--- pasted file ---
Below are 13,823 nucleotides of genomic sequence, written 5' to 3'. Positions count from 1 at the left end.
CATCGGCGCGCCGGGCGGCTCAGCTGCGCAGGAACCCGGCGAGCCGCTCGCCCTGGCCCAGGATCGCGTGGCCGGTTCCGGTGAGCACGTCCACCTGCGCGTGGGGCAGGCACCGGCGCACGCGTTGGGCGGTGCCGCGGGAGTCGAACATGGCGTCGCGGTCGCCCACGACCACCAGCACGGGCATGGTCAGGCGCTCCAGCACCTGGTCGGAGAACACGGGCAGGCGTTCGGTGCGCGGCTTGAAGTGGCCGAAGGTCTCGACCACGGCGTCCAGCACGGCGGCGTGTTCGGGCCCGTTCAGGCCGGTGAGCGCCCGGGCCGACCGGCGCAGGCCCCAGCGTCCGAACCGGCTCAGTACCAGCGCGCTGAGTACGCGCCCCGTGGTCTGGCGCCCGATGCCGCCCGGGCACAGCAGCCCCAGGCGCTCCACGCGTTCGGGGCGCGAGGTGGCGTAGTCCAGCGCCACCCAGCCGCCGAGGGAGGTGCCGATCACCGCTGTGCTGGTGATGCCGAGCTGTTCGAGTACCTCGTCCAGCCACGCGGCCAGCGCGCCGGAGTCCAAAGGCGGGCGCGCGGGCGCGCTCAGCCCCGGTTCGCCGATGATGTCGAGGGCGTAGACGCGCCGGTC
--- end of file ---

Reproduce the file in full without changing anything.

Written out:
Below are 13,823 nucleotides of genomic sequence, written 5' to 3'. Positions count from 1 at the left end.
CATCGGCGCGCCGGGCGGCTCAGCTGCGCAGGAACCCGGCGAGCCGCTCGCCCTGGCCCAGGATCGCGTGGCCGGTTCCGGTGAGCACGTCCACCTGCGCGTGGGGCAGGCACCGGCGCACGCGTTGGGCGGTGCCGCGGGAGTCGAACATGGCGTCGCGGTCGCCCACGACCACCAGCACGGGCATGGTCAGGCGCTCCAGCACCTGGTCGGAGAACACGGGCAGGCGTTCGGTGCGCGGCTTGAAGTGGCCGAAGGTCTCGACCACGGCGTCCAGCACGGCGGCGTGTTCGGGCCCGTTCAGGCCGGTGAGCGCCCGGGCCGACCGGCGCAGGCCCCAGCGTCCGAACCGGCTCAGTACCAGCGCGCTGAGTACGCGCCCCGTGGTCTGGCGCCCGATGCCGCCCGGGCACAGCAGCCCCAGGCGCTCCACGCGTTCGGGGCGCGAGGTGGCGTAGTCCAGCGCCACCCAGCCGCCGAGGGAGGTGCCGATCACCGCTGTGCTGGTGATGCCGAGCTGTTCGAGTACCTCGTCCAGCCACGCGGCCAGCGCGCCGGAGTCCAAAGGCGGGCGCGCGGGCGCGCTCAGCCCCGGTTCGCCGATGATGTCGAGGGCGTAGACGCGCCGGTC